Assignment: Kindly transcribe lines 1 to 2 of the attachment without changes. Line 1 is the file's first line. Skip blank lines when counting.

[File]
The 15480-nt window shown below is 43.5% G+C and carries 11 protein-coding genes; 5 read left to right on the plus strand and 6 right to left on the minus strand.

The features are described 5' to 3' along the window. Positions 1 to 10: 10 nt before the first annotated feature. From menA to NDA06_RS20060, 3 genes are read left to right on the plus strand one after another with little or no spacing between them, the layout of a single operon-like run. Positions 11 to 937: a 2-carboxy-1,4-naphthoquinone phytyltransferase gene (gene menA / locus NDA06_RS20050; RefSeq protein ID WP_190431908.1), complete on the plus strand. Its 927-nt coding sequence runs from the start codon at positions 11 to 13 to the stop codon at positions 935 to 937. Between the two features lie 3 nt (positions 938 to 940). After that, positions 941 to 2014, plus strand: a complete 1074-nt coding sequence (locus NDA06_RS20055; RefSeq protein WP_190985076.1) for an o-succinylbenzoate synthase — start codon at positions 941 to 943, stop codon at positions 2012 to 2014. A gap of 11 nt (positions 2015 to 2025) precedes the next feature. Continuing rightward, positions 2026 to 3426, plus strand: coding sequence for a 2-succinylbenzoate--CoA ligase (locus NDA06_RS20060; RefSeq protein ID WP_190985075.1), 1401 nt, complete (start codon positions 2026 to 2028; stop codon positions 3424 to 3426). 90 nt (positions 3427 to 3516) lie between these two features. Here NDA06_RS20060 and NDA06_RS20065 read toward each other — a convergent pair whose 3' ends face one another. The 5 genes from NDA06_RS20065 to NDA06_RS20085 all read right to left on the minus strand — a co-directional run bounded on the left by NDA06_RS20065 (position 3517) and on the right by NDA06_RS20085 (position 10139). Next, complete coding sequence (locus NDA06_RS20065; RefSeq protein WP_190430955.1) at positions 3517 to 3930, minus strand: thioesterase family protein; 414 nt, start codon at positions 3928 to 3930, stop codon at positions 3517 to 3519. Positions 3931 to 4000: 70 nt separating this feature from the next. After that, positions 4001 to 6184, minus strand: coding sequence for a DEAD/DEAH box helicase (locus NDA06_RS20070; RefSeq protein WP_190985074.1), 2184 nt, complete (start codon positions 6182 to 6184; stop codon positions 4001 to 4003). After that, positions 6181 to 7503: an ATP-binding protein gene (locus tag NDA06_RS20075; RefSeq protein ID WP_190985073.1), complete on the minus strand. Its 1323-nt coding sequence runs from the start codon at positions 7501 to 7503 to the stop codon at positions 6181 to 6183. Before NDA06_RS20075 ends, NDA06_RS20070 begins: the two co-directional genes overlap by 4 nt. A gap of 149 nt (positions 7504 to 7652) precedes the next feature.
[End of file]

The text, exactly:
The 15480-nt window shown below is 43.5% G+C and carries 11 protein-coding genes; 5 read left to right on the plus strand and 6 right to left on the minus strand.

The features are described 5' to 3' along the window. Positions 1 to 10: 10 nt before the first annotated feature. From menA to NDA06_RS20060, 3 genes are read left to right on the plus strand one after another with little or no spacing between them, the layout of a single operon-like run. Positions 11 to 937: a 2-carboxy-1,4-naphthoquinone phytyltransferase gene (gene menA / locus NDA06_RS20050; RefSeq protein ID WP_190431908.1), complete on the plus strand. Its 927-nt coding sequence runs from the start codon at positions 11 to 13 to the stop codon at positions 935 to 937. Between the two features lie 3 nt (positions 938 to 940). After that, positions 941 to 2014, plus strand: a complete 1074-nt coding sequence (locus NDA06_RS20055; RefSeq protein WP_190985076.1) for an o-succinylbenzoate synthase — start codon at positions 941 to 943, stop codon at positions 2012 to 2014. A gap of 11 nt (positions 2015 to 2025) precedes the next feature. Continuing rightward, positions 2026 to 3426, plus strand: coding sequence for a 2-succinylbenzoate--CoA ligase (locus NDA06_RS20060; RefSeq protein ID WP_190985075.1), 1401 nt, complete (start codon positions 2026 to 2028; stop codon positions 3424 to 3426). 90 nt (positions 3427 to 3516) lie between these two features. Here NDA06_RS20060 and NDA06_RS20065 read toward each other — a convergent pair whose 3' ends face one another. The 5 genes from NDA06_RS20065 to NDA06_RS20085 all read right to left on the minus strand — a co-directional run bounded on the left by NDA06_RS20065 (position 3517) and on the right by NDA06_RS20085 (position 10139). Next, complete coding sequence (locus NDA06_RS20065; RefSeq protein WP_190430955.1) at positions 3517 to 3930, minus strand: thioesterase family protein; 414 nt, start codon at positions 3928 to 3930, stop codon at positions 3517 to 3519. Positions 3931 to 4000: 70 nt separating this feature from the next. After that, positions 4001 to 6184, minus strand: coding sequence for a DEAD/DEAH box helicase (locus NDA06_RS20070; RefSeq protein WP_190985074.1), 2184 nt, complete (start codon positions 6182 to 6184; stop codon positions 4001 to 4003). After that, positions 6181 to 7503: an ATP-binding protein gene (locus tag NDA06_RS20075; RefSeq protein ID WP_190985073.1), complete on the minus strand. Its 1323-nt coding sequence runs from the start codon at positions 7501 to 7503 to the stop codon at positions 6181 to 6183. Before NDA06_RS20075 ends, NDA06_RS20070 begins: the two co-directional genes overlap by 4 nt. A gap of 149 nt (positions 7504 to 7652) precedes the next feature.